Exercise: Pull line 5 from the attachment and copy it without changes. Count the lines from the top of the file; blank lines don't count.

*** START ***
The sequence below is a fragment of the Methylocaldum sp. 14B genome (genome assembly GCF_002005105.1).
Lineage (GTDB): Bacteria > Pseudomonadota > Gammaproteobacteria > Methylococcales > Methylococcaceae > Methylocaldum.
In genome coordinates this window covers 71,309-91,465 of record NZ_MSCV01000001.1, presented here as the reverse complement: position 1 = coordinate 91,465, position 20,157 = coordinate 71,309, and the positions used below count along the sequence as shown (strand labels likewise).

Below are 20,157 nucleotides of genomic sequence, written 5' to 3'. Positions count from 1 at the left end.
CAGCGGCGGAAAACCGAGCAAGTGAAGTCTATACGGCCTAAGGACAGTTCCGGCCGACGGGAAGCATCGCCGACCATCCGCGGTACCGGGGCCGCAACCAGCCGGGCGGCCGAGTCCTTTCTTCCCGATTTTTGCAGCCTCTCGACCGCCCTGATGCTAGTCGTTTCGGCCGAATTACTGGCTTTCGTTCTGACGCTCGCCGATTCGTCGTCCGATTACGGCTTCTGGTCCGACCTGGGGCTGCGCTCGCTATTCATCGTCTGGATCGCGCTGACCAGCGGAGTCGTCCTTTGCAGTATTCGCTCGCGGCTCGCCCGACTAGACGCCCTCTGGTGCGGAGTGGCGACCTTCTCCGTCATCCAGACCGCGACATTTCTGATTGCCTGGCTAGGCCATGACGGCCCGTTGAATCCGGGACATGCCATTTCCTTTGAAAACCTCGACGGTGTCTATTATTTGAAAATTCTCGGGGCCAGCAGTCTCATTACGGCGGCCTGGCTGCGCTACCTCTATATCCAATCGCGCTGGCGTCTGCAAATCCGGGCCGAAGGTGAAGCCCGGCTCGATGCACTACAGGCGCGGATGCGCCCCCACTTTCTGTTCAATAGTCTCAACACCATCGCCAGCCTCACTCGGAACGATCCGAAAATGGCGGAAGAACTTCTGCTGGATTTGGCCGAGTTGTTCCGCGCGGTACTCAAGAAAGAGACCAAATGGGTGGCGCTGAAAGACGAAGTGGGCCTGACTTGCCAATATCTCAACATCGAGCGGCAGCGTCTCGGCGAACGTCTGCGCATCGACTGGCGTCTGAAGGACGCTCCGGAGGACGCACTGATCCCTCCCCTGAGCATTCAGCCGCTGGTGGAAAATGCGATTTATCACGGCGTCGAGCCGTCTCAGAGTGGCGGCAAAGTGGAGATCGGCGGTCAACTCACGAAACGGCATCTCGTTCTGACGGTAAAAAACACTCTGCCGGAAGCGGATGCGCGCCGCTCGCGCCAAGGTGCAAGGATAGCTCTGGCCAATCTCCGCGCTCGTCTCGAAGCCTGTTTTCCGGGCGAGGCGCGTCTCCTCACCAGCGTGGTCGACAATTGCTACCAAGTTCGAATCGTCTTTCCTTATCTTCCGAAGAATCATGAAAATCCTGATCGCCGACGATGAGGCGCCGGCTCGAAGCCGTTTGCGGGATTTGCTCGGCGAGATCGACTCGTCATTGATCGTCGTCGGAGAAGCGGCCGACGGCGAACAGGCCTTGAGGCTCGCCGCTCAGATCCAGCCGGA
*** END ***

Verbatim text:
CAGCGGCGGAAAACCGAGCAAGTGAAGTCTATACGGCCTAAGGACAGTTCCGGCCGACGGGAAGCATCGCCGACCATCCGCGGTACCGGGGCCGCAACCAGCCGGGCGGCCGAGTCCTTTCTTCCCGATTTTTGCAGCCTCTCGACCGCCCTGATGCTAGTCGTTTCGGCCGAATTACTGGCTTTCGTTCTGACGCTCGCCGATTCGTCGTCCGATTACGGCTTCTGGTCCGACCTGGGGCTGCGCTCGCTATTCATCGTCTGGATCGCGCTGACCAGCGGAGTCGTCCTTTGCAGTATTCGCTCGCGGCTCGCCCGACTAGACGCCCTCTGGTGCGGAGTGGCGACCTTCTCCGTCATCCAGACCGCGACATTTCTGATTGCCTGGCTAGGCCATGACGGCCCGTTGAATCCGGGACATGCCATTTCCTTTGAAAACCTCGACGGTGTCTATTATTTGAAAATTCTCGGGGCCAGCAGTCTCATTACGGCGGCCTGGCTGCGCTACCTCTATATCCAATCGCGCTGGCGTCTGCAAATCCGGGCCGAAGGTGAAGCCCGGCTCGATGCACTACAGGCGCGGATGCGCCCCCACTTTCTGTTCAATAGTCTCAACACCATCGCCAGCCTCACTCGGAACGATCCGAAAATGGCGGAAGAACTTCTGCTGGATTTGGCCGAGTTGTTCCGCGCGGTACTCAAGAAAGAGACCAAATGGGTGGCGCTGAAAGACGAAGTGGGCCTGACTTGCCAATATCTCAACATCGAGCGGCAGCGTCTCGGCGAACGTCTGCGCATCGACTGGCGTCTGAAGGACGCTCCGGAGGACGCACTGATCCCTCCCCTGAGCATTCAGCCGCTGGTGGAAAATGCGATTTATCACGGCGTCGAGCCGTCTCAGAGTGGCGGCAAAGTGGAGATCGGCGGTCAACTCACGAAACGGCATCTCGTTCTGACGGTAAAAAACACTCTGCCGGAAGCGGATGCGCGCCGCTCGCGCCAAGGTGCAAGGATAGCTCTGGCCAATCTCCGCGCTCGTCTCGAAGCCTGTTTTCCGGGCGAGGCGCGTCTCCTCACCAGCGTGGTCGACAATTGCTACCAAGTTCGAATCGTCTTTCCTTATCTTCCGAAGAATCATGAAAATCCTGATCGCCGACGATGAGGCGCCGGCTCGAAGCCGTTTGCGGGATTTGCTCGGCGAGATCGACTCGTCATTGATCGTCGTCGGAGAAGCGGCCGACGGCGAACAGGCCTTGAGGCTCGCCGCTCAGATCCAGCCGGA